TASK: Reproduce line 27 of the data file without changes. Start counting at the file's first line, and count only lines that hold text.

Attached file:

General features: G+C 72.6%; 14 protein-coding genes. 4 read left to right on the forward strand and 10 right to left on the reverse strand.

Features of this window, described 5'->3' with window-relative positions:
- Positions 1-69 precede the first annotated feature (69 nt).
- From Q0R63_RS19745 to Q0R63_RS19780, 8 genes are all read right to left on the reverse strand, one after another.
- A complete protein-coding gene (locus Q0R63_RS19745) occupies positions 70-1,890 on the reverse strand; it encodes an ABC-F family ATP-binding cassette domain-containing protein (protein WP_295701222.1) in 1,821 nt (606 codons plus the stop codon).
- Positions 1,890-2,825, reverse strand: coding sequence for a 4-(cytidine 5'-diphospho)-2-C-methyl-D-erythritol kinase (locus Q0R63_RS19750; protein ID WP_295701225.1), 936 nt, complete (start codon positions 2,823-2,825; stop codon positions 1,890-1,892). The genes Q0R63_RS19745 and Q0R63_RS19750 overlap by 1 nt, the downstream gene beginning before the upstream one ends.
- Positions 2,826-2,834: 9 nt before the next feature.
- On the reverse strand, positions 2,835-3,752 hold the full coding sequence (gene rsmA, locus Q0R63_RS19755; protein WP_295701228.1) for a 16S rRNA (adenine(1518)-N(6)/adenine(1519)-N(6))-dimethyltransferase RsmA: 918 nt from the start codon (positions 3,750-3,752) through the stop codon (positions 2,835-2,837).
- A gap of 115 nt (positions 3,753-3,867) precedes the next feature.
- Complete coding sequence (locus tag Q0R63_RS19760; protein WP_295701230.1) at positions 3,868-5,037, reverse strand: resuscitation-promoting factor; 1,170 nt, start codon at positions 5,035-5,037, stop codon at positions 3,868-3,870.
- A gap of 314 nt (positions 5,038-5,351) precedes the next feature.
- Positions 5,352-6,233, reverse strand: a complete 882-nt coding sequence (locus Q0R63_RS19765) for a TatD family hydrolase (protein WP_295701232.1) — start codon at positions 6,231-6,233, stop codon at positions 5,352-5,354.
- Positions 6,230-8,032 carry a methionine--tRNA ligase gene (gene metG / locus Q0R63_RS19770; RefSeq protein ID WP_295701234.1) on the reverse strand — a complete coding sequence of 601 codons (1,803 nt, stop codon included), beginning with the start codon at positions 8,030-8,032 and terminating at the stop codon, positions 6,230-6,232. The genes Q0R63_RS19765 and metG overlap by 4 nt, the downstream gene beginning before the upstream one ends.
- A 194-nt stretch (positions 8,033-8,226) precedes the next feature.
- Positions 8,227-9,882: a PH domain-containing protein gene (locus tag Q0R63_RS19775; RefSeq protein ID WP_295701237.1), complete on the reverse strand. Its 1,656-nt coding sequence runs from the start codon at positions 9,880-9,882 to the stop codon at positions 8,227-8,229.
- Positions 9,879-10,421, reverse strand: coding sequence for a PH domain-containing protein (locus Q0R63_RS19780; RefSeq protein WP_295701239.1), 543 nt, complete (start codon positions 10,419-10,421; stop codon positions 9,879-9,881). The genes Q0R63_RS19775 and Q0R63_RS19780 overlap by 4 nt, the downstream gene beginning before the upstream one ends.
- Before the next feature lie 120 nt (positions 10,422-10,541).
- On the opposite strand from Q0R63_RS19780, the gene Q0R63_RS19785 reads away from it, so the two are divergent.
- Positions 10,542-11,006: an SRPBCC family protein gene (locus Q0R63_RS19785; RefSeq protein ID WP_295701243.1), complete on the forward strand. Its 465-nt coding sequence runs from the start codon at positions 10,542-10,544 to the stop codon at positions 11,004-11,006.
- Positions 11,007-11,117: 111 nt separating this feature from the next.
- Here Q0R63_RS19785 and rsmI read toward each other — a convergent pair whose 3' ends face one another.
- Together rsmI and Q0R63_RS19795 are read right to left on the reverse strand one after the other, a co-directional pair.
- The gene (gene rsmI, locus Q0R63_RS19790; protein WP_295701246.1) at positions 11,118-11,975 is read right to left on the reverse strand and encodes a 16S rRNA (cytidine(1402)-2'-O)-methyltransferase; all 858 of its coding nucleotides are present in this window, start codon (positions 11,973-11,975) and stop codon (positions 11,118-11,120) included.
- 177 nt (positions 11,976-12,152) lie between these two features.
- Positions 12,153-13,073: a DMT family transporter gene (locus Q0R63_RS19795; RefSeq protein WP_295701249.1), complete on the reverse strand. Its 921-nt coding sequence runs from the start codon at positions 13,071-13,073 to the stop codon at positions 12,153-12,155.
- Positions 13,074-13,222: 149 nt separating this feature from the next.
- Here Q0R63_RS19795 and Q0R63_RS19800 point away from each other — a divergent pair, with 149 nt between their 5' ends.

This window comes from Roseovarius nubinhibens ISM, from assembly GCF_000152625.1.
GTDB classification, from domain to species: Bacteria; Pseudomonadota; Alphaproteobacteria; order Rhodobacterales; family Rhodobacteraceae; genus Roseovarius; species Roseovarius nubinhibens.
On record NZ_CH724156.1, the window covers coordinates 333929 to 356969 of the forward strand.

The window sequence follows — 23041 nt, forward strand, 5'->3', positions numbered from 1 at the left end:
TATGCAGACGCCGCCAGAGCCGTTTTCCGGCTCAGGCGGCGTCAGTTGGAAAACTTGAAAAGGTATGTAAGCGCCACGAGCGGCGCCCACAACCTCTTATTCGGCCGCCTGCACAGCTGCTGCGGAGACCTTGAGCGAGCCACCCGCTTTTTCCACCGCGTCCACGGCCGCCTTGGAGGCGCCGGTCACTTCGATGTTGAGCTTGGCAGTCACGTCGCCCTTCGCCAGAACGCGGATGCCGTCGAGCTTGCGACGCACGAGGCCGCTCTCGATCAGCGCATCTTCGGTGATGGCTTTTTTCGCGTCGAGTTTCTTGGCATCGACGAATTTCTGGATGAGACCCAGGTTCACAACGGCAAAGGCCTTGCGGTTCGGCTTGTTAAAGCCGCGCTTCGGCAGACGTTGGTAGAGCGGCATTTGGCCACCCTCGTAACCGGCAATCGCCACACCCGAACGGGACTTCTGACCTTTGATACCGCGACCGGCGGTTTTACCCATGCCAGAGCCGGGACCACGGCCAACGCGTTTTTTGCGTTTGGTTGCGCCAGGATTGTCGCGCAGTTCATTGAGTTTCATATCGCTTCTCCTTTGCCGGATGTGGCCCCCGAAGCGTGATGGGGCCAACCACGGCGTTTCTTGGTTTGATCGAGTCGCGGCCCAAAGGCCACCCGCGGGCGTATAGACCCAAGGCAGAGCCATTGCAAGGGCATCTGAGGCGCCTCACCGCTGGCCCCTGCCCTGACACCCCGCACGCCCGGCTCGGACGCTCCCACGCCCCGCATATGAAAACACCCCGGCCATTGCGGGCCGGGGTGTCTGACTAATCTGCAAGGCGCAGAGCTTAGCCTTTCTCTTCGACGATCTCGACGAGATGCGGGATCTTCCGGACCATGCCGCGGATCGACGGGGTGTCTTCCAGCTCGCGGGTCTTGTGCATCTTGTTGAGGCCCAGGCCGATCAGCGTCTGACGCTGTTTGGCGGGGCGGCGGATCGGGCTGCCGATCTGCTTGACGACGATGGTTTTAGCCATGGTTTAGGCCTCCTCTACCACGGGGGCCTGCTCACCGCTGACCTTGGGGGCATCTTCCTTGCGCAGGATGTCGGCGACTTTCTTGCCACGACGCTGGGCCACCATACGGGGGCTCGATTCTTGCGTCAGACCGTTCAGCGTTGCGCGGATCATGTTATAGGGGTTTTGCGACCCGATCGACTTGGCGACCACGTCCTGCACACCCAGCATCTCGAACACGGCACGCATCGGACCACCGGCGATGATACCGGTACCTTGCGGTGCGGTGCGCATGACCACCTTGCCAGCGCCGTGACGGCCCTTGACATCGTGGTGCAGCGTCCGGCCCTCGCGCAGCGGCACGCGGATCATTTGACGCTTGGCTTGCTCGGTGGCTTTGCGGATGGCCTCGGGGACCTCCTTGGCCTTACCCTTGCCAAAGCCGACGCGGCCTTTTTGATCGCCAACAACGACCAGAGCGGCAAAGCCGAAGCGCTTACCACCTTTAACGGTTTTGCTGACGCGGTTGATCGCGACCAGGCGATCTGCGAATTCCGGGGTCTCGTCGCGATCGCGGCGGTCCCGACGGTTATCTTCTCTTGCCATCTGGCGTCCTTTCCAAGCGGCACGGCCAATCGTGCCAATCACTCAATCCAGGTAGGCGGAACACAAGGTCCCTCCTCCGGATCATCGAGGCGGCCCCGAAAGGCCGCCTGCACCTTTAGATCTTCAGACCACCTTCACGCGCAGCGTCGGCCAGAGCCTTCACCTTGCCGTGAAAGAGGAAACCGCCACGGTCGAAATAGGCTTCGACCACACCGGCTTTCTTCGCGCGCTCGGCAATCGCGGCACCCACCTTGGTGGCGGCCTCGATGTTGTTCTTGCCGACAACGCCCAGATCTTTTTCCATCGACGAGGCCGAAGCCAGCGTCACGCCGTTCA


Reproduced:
- Here Q0R63_RS19795 and Q0R63_RS19800 point away from each other — a divergent pair, with 149 nt between their 5' ends.